COVINGTON -- County and city officials met with the Covington-Newton County Chamber of Commerce Executive Board of Directors at The Center on Thursday night to discuss the future of economic development.
The City Council and Board of Commissioners are considering more than doubling the amount of money they give the Chamber annually for economic development.
Mayor Kim Carter proposed at Monday night's council meeting an increase from $54,000 to $120,000 from each government, or 122 percent.
If both the county and city agree to that proposal, the total annual contribution to the Chamber will increase from $108,000 to $240,000.
Commissioner Nancy Schulz said the current proposal would have the city and county funding 80 percent of the new Chamber president's salary, and she believes there should be a more equitable split so that private businesses have an equal investment.
However, Scott Willis, vice chair for economic development on the Chamber board, said currently the county and city only fund about 20 percent of the Chamber budget, and the rest is funded through membership dues. Willis said the business community is already pulling its weight and is looking for officials to contribute more.
In addition to considering increasing funding, a change in the Chamber's organizational structure is being considered.
Chamber Executive Board of Directors Chairman Joe Stier said following former president John Boothby's resignation in September, the board has been working to define what the future of the Chamber should look like, and has identified several parameters: To be effective at attracting quality economic development; to do that cost effectively through all economic and political cycles and in a cooperative way with the city and county; to leverage and utilize the experience and expertise of Chamber staff; and to have a clear reporting structure and clear expectations for the new president.
Under the proposal being considered, an economic development steering committee would be formed, consisting of the BOC chairman, the mayor, a member of the Industrial Development Authority and a member of Chamber Board of Directors. BOC Chairman Kathy Morgan said she would also like to see a Newton County appointed member of the Joint Development Authority on the committee.
The new Chamber president would still report to the board of directors, Stier said, with the steering committee designed to make sure there is adequate communication between county and city officials.
"There have been gaps in communication and cooperation. Some of it may have been personality related. It's hard to say what the reasons are," he said.
Mayor Kim Carter said in the past decisions were made at the Chamber level to pass on some opportunities without consulting "folks with skin in the game."
Chamber Board of Directors Past Chairman Troy Brooks said he sees the committee as an action committee that can immediately provide answers to the Chamber on the type of incentive package that can be promised to prospects.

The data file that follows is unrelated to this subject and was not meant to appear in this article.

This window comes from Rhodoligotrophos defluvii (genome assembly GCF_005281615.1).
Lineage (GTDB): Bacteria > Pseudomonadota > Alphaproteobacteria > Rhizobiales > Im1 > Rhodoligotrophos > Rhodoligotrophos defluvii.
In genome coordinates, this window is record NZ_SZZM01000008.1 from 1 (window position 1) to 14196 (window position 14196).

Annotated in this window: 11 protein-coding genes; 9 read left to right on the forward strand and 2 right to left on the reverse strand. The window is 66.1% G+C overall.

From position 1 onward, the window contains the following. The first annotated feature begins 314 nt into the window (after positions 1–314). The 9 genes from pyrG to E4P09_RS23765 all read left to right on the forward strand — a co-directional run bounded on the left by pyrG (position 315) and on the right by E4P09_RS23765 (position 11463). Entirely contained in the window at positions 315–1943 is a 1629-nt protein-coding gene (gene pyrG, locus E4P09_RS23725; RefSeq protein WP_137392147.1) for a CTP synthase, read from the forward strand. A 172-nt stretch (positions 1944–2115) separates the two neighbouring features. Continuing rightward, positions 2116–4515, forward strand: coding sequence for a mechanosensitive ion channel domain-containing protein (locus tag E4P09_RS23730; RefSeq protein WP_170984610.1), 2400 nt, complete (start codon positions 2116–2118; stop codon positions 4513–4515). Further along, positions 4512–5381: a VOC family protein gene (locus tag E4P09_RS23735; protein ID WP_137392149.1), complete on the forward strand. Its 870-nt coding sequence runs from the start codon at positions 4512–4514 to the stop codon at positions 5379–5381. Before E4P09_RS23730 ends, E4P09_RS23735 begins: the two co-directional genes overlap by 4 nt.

County Commissioners Mort Ewing, Nancy Schulz and Tim Fleming all indicated they want a clear reporting structure where the new president would report to the Chamber board to keep the process from becoming too political.
"Politicians tend to push their personal agendas," Fleming said, adding that the regular changing of hands at the political wheels could increase instability at the Chamber.
Ewing asked for more information on what the proposed increase in funding would pay for, as well as a chart depicting the proposed organizational structure.
Whatever city and county officials decide, many agree that economic development efforts must be stepped up.
Currently, only 22 percent of the county's tax base comes from industrial and commercial taxpayers, said Morgan.
"That is just a step away from catastrophe. That puts all the burden on the homeowners," she said, adding that a more ideal scenario would be 60 percent residential and 40 percent industrial and commercial.
"If we want Newton County to just stay stable, we've got to improve our economic development. If we do nothing, we're going to fall further and further behind," she said.
Schulz said that the previous Chamber president spent a lot of time going to ribbon cuttings and meetings, "But what did we really do to strengthen the business community?" she said.
City Councilman John Howard suggested the BOC look at holding a public referendum to have liquor by the drink sales in the county as a way to attract restaurants and increase tax dollars.
BOC members present did not indicate whether they would consider the suggestion.
The county is expected to vote on the Chamber proposal at its Dec. 1 meeting, while the city will follow suit Dec. 7.